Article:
This morning all of the guys were diving off the rocks and swimming out to the rapids. Scoutmaster Keith wouldn't let me because I can't swim, and Adam was afraid he would sink because of his cast, it's concrete because we didn't have any plaster, so he let us take the canoe out. It was great. You can still see some of the trees under the water from the flood.

Guess what? We have all passed our first aid merit badges. When Andrew dived into the lake and cut his arm, we got to see how a tourniquet works. Steven and I threw up, but Scoutmaster Keith said it probably was just food poisoning from the leftover chicken. He said they got sick that way with food they ate in prison. I'm so glad he got out and became our scoutmaster. He said he sure figured out how to get things done better while he was doing his time. By the way, what is a pedal-file?

I have to go now. We are going to town to mail our letters & buy some more beer and ammo. Don't worry about anything. We are fine and tonight it's my turn to sleep in the Scoutmaster's tent.

Love, Billy, your favorite son.

Grizzly Bear

(Click on image to enlarge.)

Sunday, August 26, 2007

Praying to Saints

Having a blog as well as a Facebook account has its pros...and its cons.

The main "con" being time spent on either means less time for the other. And so it has been the past few weeks, where most of my Internet time is spent debating folks on Facebook, and squeezing in fewer posts on the blog. My apologies to those of you who visit Ab Opposito daily.

Anyhow, I figured you might be interested in some of the more recent conversations in a discussion on Catholicism and Protestantism. Here is my most recent post to a good-natured Evangelical named Reece:

Reece, praying to the saints seems to be a major hang-up for you. Seeing as how your interpretation is quite different from the Catholic interpretation, that is understandable.

Here again, then, is the Catholic response to your argument against praying to the angels and saints.

Let's go through this step by step, and you can respond to whatever you see as an error on my end.


Protestants often level the charge that asking the saints for their intercession violates the sole mediatorship of Christ, which Paul discusses: "For there is one God, and there is one mediator between God and men, the man Christ Jesus" (1 Tim. 2:5).

But asking one person to pray for you in no way violates Christ’s mediatorship, as can be seen from considering the way in which Christ is a mediator. First, Christ is a unique mediator between man and God because he is the only person who is both God and man. He is the only bridge between the two, the only God-man. But that role as mediator is not compromised in the least by the fact that others intercede for us. Furthermore, Christ is a unique mediator between God and man because he is the Mediator of the New Covenant (Heb. 9:15, 12:24), just as Moses was the mediator (Greek mesitas) of the Old Covenant (Gal. 3:19–20).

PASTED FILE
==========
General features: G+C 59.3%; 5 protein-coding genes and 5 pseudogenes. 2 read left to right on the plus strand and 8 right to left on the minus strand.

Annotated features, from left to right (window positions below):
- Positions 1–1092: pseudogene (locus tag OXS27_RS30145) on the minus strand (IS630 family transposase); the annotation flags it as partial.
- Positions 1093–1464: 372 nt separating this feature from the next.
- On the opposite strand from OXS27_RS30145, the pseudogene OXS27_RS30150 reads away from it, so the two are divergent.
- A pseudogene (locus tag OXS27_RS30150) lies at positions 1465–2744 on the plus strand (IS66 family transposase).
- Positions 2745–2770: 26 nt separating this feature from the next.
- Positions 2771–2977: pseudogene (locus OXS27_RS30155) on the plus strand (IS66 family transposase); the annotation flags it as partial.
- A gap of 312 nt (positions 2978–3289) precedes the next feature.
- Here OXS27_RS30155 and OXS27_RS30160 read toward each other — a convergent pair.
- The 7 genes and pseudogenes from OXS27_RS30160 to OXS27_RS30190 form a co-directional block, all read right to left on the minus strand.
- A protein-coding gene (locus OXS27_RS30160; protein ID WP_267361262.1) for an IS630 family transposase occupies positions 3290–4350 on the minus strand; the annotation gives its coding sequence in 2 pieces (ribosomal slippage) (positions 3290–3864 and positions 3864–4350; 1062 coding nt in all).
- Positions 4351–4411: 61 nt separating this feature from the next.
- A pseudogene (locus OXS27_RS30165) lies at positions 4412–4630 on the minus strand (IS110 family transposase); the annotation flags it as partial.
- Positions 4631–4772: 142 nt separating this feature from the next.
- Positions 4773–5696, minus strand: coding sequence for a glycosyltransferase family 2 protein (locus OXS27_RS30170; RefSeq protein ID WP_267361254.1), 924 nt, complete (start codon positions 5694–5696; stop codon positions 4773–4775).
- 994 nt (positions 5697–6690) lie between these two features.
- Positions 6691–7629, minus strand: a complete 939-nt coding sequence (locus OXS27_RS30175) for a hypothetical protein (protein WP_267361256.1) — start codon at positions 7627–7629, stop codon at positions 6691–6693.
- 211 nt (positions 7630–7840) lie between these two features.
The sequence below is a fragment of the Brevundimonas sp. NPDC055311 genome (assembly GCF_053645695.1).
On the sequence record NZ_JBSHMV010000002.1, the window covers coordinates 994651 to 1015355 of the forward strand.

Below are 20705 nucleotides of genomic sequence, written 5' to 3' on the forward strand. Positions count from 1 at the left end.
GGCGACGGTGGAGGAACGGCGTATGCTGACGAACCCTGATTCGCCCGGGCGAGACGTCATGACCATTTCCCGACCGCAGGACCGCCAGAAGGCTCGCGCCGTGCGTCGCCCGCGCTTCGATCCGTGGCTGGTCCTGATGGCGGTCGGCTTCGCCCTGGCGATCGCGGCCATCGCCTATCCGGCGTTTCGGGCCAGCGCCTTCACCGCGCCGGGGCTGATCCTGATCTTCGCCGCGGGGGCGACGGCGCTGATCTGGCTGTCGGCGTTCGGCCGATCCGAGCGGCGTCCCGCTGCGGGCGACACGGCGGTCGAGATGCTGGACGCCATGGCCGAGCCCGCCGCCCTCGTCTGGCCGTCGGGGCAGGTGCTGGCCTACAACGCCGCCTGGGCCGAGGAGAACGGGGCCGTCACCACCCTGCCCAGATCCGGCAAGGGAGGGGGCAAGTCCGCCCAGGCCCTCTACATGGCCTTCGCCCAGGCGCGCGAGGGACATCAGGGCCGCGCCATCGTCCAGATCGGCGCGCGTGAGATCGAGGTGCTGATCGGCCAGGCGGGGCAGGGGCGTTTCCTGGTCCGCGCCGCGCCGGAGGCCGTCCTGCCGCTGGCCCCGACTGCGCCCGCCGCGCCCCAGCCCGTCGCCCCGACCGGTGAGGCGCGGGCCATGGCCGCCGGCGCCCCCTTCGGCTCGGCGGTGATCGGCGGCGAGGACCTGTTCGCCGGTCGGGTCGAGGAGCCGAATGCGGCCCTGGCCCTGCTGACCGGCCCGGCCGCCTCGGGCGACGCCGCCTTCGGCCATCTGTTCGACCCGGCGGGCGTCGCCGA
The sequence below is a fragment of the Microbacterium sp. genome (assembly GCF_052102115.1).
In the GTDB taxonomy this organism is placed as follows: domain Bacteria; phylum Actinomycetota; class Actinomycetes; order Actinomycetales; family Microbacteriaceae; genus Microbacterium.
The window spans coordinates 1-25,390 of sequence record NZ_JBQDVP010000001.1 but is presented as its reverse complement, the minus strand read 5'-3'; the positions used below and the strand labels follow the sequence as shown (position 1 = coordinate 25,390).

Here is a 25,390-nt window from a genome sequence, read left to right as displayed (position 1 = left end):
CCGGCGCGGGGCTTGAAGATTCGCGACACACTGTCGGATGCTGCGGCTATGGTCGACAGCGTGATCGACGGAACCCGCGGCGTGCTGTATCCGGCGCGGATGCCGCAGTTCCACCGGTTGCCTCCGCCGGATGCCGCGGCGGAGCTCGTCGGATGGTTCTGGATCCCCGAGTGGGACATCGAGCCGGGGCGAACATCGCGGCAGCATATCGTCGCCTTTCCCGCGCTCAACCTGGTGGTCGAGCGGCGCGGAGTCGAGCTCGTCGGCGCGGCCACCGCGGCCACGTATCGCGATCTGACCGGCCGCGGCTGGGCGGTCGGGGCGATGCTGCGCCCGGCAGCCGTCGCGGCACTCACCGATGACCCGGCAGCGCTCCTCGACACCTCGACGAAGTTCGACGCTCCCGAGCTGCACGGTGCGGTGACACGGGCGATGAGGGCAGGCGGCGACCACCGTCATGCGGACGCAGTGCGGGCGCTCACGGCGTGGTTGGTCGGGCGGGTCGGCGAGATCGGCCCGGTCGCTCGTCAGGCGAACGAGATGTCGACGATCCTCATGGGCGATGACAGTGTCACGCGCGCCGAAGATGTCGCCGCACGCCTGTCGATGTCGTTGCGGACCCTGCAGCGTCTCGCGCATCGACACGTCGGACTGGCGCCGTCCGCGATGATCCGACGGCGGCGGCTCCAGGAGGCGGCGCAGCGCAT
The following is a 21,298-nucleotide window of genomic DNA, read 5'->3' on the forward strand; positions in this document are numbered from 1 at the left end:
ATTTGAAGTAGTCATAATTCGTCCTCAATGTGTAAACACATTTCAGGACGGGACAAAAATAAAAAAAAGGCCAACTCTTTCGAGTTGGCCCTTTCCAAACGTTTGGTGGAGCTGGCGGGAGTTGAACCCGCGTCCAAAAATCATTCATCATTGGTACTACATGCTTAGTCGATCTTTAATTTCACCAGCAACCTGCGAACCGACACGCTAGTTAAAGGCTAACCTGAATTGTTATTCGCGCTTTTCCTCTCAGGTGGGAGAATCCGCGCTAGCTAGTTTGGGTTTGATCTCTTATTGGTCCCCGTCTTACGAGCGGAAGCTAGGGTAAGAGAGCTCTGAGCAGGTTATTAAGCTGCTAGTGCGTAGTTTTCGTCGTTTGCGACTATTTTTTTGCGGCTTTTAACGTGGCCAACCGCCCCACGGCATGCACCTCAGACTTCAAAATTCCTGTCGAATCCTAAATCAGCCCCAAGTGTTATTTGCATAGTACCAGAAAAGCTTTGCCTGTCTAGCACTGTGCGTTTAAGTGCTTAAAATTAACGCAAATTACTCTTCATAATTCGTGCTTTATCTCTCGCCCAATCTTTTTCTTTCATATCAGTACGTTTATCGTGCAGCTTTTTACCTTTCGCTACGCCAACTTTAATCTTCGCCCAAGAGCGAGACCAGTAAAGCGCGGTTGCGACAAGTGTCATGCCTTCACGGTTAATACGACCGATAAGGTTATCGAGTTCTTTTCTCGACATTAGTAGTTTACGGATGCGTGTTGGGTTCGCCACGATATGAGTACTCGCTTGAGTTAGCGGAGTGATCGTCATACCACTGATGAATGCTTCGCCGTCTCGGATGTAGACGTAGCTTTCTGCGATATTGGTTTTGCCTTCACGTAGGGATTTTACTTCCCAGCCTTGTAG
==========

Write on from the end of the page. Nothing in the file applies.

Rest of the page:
The intercession of fellow Christians—which is what the saints in heaven are—also clearly does not interfere with Christ’s unique mediatorship because in the four verses immediately preceding 1 Timothy 2:5, Paul says that Christians should interceed: "First of all, then, I urge that supplications, prayers, intercessions, and thanksgivings be made for all men, for kings and all who are in high positions, that we may lead a quiet and peaceable life, godly and respectful in every way. This is good, and pleasing to God our Savior, who desires all men to be saved and to come to the knowledge of the truth" (1 Tim. 2:1–4). Clearly, then, intercessory prayers offered by Christians on behalf of others is something "good and pleasing to God," not something infringing on Christ’s role as mediator.


You yourself have raised the complaint that Christians on earth are to have no contact with the dead. You equate praying to the saints with necromancy, sorcery, magic, etc., as God forbid us to do in Deuteronomy 18:10–11.

But this is a mistake on your part.

God has indicated that one is not to conjure the dead for purposes of gaining information; one is to look to God’s prophets instead. Thus one is not to hold a seance. But anyone with an ounce of common sense can discern the vast qualitative difference between holding a seance to have the dead speak through you and a son humbly saying at his mother’s grave, "Mom, please pray to Jesus for me; I’m having a real problem right now." The difference between the two is the difference between night and day. One is an occult practice bent on getting secret information; the other is a humble request for a loved one to pray to God on one’s behalf.

In Jeremiah 15:1, we read: Then the Lord said to me, "Though Moses and Samuel stood before me, yet my heart would not turn toward this people." Here it appears that God receives the prayers of the dead saints as a matter of course. Moses and Samuel were both known as intercessors, and Jeremiah lived centuries after both men.